paedomorphic


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paedomorphic

(ˌpiːdəʊˈmɔːfɪk)
adj
(Biology) biology showing signs of paedomorphism
References in periodicals archive ?
Paedomorphic facial expressions give dogs a selective advantage.
A new species of subterranean blind salamander from Austin, Texas, and a systematic revision of central Texas paedomorphic salamanders.
Rays clearly belong to Paedomorphic Type III of Carlquist (1988), a type seen in small shrubs such as Empetrum.
Additionally, in Lake 21, six individuals were identified as cannibalistic morph paedomorphic adult by their large size (> 120 mm), presence of enlarged cloaca's, and sexual maturity stage identified from dissections following criteria described in Collins (1981), i.
2011) described a paedomorphic condition in Porpoises based on some skeletal characters such as short rostrum and scarce closure of cranial sutures.
2001: Paedomorphic features and allometric growth in the skull of Elephas falconeri from Spinagallo (Middle Pleistocene, Sicily).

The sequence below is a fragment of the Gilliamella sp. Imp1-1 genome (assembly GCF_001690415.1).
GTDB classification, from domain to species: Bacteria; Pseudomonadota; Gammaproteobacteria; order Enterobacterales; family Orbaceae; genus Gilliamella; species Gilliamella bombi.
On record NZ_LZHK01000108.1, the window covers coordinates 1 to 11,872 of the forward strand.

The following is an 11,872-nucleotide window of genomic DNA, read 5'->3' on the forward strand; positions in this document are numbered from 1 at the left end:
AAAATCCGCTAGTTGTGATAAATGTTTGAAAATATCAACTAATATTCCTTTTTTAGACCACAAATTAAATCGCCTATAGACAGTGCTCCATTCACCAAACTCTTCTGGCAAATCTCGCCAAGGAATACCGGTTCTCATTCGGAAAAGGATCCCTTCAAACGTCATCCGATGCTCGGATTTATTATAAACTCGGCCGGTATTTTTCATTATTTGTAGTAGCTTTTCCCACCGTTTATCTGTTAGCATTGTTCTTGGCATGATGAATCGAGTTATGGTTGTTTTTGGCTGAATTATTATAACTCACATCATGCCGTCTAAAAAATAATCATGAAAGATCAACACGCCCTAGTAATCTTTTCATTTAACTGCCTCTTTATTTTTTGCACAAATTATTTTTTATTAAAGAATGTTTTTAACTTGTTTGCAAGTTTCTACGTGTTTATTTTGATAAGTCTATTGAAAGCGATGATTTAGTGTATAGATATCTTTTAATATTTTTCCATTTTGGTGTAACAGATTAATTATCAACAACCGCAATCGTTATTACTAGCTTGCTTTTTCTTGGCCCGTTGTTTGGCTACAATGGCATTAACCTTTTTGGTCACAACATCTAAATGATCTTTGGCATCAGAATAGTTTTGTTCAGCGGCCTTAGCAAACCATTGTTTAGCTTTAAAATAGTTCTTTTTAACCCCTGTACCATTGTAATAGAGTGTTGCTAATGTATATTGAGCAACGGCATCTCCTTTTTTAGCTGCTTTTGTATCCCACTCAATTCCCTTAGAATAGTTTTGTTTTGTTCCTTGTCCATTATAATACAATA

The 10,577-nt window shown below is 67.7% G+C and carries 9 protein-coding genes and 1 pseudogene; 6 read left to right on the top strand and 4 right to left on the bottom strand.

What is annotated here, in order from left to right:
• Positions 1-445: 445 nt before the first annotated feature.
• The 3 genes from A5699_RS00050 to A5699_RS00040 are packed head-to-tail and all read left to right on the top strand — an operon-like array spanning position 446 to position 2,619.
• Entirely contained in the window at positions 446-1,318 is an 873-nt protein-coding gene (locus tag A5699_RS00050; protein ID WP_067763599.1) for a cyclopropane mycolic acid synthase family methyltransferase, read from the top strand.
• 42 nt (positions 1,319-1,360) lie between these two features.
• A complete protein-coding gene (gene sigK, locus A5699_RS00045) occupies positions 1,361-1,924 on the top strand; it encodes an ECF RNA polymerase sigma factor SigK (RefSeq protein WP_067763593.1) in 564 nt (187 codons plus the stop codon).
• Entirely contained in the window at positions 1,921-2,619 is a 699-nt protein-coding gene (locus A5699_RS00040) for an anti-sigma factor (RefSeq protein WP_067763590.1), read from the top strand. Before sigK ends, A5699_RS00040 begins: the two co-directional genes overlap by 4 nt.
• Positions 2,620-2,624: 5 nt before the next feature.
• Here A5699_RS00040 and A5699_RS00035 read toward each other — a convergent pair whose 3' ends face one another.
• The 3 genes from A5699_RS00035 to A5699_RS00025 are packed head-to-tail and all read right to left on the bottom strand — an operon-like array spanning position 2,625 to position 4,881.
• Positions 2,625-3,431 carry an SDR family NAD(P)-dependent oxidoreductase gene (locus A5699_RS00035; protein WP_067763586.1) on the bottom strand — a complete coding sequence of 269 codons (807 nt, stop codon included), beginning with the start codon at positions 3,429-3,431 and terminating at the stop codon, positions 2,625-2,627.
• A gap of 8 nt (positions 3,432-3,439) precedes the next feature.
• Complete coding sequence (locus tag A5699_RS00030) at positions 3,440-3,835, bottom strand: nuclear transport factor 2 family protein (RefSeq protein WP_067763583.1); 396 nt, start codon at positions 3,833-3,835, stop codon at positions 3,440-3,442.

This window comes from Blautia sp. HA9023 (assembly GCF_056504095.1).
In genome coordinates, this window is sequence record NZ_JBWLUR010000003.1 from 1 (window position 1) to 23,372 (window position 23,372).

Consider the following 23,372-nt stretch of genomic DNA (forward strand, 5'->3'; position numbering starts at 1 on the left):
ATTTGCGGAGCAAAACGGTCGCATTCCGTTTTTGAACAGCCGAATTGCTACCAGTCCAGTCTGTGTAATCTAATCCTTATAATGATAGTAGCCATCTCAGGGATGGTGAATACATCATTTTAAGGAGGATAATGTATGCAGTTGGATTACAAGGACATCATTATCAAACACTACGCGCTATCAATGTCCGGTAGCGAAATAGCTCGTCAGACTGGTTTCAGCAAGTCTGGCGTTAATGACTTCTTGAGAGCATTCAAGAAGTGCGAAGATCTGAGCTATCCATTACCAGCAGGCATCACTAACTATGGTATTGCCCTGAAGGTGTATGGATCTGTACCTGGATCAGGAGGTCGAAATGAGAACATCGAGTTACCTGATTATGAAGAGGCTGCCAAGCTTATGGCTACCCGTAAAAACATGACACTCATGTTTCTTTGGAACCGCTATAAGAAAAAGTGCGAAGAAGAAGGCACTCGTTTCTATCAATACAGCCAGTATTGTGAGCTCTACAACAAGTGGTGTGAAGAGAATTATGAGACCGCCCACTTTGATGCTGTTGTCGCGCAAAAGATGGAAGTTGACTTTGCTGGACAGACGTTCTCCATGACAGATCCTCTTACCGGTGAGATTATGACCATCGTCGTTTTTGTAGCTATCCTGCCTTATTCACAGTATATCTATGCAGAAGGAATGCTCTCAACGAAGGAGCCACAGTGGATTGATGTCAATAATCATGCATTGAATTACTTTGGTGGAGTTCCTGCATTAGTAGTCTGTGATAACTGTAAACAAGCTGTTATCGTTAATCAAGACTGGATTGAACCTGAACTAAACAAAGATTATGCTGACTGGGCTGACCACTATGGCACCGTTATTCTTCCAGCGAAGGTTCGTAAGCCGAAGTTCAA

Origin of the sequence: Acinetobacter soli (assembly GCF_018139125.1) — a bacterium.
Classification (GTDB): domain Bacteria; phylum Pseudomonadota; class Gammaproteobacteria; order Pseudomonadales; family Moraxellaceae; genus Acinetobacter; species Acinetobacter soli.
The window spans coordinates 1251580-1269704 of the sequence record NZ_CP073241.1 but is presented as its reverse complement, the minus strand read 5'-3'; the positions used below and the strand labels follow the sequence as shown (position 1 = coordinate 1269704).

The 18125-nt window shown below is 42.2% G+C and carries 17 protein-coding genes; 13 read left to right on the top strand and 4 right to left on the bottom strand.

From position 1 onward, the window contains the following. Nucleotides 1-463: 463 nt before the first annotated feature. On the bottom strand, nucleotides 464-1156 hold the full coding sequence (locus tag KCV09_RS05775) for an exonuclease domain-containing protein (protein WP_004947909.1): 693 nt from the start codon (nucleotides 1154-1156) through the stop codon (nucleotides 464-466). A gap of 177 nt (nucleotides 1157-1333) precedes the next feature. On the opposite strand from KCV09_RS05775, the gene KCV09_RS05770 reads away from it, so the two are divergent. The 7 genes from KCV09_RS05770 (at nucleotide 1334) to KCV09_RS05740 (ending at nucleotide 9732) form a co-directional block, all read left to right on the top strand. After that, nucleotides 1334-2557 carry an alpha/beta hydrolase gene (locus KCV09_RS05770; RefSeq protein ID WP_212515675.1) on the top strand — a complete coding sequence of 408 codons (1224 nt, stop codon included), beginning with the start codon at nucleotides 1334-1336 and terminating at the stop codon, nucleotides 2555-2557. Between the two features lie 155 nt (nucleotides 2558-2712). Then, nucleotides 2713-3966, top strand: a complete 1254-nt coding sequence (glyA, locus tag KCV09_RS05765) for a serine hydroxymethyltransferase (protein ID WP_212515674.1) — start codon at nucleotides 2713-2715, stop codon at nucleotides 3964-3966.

Analyses of ontogeny restricted to a single species are not enough to explain the direction of evolutionary change in certain structures within taxonomic groups; these analyses also cannot define the growth of a structure as paedomorphic or peramorphic, leaving the realm of heterochrony.
While alizarin generally stains bones red, and methylene blue stains cartilage blue, this distinction is not always clear-cut in fishes, especially in larvae and paedomorphic or very small species.
While evolutionary theory typically considers the paedomorphic status as fixed once attained (e.
is apparently a paedomorphic species: its peculiar morphology is a result of heterochronic changes in its ontogeny.
Heterochronic traits related to size: 0--absent; 1--noticeable paedomorphic traits; 2--noticeable peramorphic traits.